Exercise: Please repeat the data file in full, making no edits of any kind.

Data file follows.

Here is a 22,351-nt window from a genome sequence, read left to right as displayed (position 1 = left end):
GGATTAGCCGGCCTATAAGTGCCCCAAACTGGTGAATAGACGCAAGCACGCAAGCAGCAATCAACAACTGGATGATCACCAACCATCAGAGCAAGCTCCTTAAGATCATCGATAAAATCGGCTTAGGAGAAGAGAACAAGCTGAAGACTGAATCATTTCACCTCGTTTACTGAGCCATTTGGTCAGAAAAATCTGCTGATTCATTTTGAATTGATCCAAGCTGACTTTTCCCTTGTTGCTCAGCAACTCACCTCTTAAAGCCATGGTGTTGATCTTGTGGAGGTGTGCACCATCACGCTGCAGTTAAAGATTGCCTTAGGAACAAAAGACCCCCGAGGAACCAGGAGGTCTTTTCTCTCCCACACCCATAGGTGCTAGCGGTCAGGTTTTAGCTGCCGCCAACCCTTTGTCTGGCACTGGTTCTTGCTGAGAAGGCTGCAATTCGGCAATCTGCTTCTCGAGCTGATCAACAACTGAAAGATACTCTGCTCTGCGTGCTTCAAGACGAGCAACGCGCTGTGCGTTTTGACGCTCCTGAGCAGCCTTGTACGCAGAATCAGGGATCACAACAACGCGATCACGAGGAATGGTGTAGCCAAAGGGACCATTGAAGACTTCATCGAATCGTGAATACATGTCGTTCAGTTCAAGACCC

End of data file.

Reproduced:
Here is a 22,351-nt window from a genome sequence, read left to right as displayed (position 1 = left end):
GGATTAGCCGGCCTATAAGTGCCCCAAACTGGTGAATAGACGCAAGCACGCAAGCAGCAATCAACAACTGGATGATCACCAACCATCAGAGCAAGCTCCTTAAGATCATCGATAAAATCGGCTTAGGAGAAGAGAACAAGCTGAAGACTGAATCATTTCACCTCGTTTACTGAGCCATTTGGTCAGAAAAATCTGCTGATTCATTTTGAATTGATCCAAGCTGACTTTTCCCTTGTTGCTCAGCAACTCACCTCTTAAAGCCATGGTGTTGATCTTGTGGAGGTGTGCACCATCACGCTGCAGTTAAAGATTGCCTTAGGAACAAAAGACCCCCGAGGAACCAGGAGGTCTTTTCTCTCCCACACCCATAGGTGCTAGCGGTCAGGTTTTAGCTGCCGCCAACCCTTTGTCTGGCACTGGTTCTTGCTGAGAAGGCTGCAATTCGGCAATCTGCTTCTCGAGCTGATCAACAACTGAAAGATACTCTGCTCTGCGTGCTTCAAGACGAGCAACGCGCTGTGCGTTTTGACGCTCCTGAGCAGCCTTGTACGCAGAATCAGGGATCACAACAACGCGATCACGAGGAATGGTGTAGCCAAAGGGACCATTGAAGACTTCATCGAATCGTGAATACATGTCGTTCAGTTCAAGACCC